That strategy lasted about 12 minutes. After a neutral start down the sketchy camp road, the lead vehicle pulled off and the race was off in earnest up the first dirt road climb. One of the race favorites, Laura Hamm (Moonstompers), charged ahead pretty much immediately. I got on her wheel and started thinking. I’d heard she was fast on the descents. The conditions were dry and sketchy—not my favorite for descending. I was totally new to the place. If I stuck with her wheel I might end up chasing out of my element much of the day. I felt like I could probably climb a bit faster without going into the red. You will be rewarded, I thought, and made an early pass. After a few minutes, I glanced back. No women in my immediate view. I revised my game plan to climb my heart out on the big climbs and let it rip on the descents where I felt comfortable, but be conservative when I didn’t. I’d also push myself to try to catch a group on the roads, where I often find myself alone and lose time.

Two out of three ain’t bad, as they say. I had blissfully good climbing legs, which is essential when you’re staring down nearly 13,000 feet of elevation on the day. Many of the descents were the longest, swoopiest, and most fun I’ve ever set wheels on. So I just let it rip, feeling calm and confident on those. On others, where my bike slipped over layers of pea gravel and chunky loose rocks, I would lose some nerve and dial it down a notch to stay where I felt comfortably in control. On the roads? Though I found some really nice company and a wheel or two to follow for short stretches, for the most part I was where I often find myself, Nomansland. I could see groups ahead, but just couldn’t catch them. This is where you always lose time, I chastised myself, pushing on in the wind.

Fortunately the climbs outnumbered the flats and most of them were thoroughly enjoyable. I remembered Vicki’s words and fed myself well up the longest climb of the day, feeling pretty good when I hit Aid Station 5 at about mile 75. I chugged a small cup of Coke, grabbed a quarter of a PB&J and dug in to finish the climb. Just make it to the last aid station, then one hour to go. You will be rewarded.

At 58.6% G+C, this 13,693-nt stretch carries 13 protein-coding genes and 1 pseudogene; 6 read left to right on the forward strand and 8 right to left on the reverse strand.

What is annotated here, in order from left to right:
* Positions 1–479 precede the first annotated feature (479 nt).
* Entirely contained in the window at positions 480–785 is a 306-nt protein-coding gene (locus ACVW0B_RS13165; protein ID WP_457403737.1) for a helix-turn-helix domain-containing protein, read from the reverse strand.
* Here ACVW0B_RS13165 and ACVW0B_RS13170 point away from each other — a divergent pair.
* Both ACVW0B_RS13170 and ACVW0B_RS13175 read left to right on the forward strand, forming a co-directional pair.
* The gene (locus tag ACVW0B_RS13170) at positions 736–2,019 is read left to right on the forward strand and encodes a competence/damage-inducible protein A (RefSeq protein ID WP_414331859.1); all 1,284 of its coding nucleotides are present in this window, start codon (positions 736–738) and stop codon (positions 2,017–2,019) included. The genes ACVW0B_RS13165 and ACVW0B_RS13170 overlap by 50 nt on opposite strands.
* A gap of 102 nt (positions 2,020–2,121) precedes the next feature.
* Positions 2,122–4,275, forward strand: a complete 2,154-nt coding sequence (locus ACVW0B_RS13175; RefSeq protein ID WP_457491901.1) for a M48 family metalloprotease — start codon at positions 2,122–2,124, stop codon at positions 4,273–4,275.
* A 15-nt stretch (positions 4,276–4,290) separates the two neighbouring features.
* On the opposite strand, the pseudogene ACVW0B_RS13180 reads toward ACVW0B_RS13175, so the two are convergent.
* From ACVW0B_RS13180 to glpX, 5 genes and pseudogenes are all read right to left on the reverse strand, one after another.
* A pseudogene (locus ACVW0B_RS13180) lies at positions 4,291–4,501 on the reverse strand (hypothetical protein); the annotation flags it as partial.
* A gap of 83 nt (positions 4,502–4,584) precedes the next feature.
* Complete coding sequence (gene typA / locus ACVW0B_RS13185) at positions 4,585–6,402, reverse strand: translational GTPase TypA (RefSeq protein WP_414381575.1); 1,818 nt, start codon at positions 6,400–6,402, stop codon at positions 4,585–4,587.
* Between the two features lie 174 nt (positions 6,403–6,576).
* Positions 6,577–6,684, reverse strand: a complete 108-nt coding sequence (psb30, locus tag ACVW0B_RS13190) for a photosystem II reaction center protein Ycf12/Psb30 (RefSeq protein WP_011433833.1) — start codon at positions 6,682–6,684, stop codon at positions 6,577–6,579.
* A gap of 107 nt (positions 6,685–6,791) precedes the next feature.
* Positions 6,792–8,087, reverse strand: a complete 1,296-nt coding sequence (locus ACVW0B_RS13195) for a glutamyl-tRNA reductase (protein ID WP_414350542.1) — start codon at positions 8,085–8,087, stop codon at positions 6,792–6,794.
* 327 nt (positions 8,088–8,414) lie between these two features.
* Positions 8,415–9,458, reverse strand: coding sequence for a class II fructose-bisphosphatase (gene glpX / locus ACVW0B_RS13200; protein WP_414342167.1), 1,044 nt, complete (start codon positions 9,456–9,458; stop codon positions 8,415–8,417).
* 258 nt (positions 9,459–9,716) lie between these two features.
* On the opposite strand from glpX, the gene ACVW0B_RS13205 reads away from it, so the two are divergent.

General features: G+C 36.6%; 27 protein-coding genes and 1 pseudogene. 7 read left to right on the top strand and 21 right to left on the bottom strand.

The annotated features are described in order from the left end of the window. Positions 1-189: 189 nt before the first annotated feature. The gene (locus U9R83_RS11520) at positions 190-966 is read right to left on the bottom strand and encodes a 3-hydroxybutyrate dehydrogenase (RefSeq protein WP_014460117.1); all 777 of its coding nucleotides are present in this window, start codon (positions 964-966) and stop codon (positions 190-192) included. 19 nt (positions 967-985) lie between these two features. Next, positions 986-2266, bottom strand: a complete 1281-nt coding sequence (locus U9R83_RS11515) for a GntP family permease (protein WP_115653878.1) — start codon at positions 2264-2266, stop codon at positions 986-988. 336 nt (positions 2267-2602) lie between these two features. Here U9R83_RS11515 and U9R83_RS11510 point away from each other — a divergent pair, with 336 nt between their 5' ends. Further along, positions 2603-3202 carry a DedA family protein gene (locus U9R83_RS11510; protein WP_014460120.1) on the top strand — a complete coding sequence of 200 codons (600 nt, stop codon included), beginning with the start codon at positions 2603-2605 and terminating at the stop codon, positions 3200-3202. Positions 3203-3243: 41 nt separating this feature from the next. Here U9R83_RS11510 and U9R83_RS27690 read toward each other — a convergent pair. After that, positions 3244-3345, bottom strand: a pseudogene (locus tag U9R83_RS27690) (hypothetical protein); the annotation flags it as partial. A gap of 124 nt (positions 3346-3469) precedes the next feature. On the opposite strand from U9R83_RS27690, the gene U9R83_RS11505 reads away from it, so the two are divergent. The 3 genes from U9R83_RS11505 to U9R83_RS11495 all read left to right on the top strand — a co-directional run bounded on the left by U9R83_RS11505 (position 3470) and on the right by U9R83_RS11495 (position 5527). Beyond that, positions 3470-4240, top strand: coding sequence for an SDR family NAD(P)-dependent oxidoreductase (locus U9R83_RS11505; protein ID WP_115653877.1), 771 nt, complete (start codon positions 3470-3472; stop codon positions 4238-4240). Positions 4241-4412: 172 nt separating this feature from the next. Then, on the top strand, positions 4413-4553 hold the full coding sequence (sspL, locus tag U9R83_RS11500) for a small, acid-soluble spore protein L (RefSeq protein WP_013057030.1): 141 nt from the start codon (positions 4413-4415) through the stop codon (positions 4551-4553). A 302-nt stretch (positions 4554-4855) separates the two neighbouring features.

Shortly thereafter the day threatened to go a little sideways. I had opted to not tape the course profile on my top tube because, well, for no good reason. I felt like being all Zen about the day or something that sounded smart at the time, but I would regret that decision about 90 miles into the day. So, anyway, in my mind I thought the race was going to be considerably easier once I summitted the “big climb.” I was wrong.

It started with a gnarly, loose, fairly steep and endlessly long descent. As the rocks kicked up and my wheels washed to and fro, I started to unravel. Just get to the bottom. Chin up. Stay loose. Let the bike roll. ACK!!! Brakes! NO BRAKES! For the love of God, make this be over. I was talking to myself out loud like a mad woman, occasionally pulling over to let some faster guys go through, trying to stay on their wheels. Stay calm. Stay with them…. Then I came into a particularly steep drop into a hard right hand turn and I saw a bike lying on the ground by a tree with no rider in sight.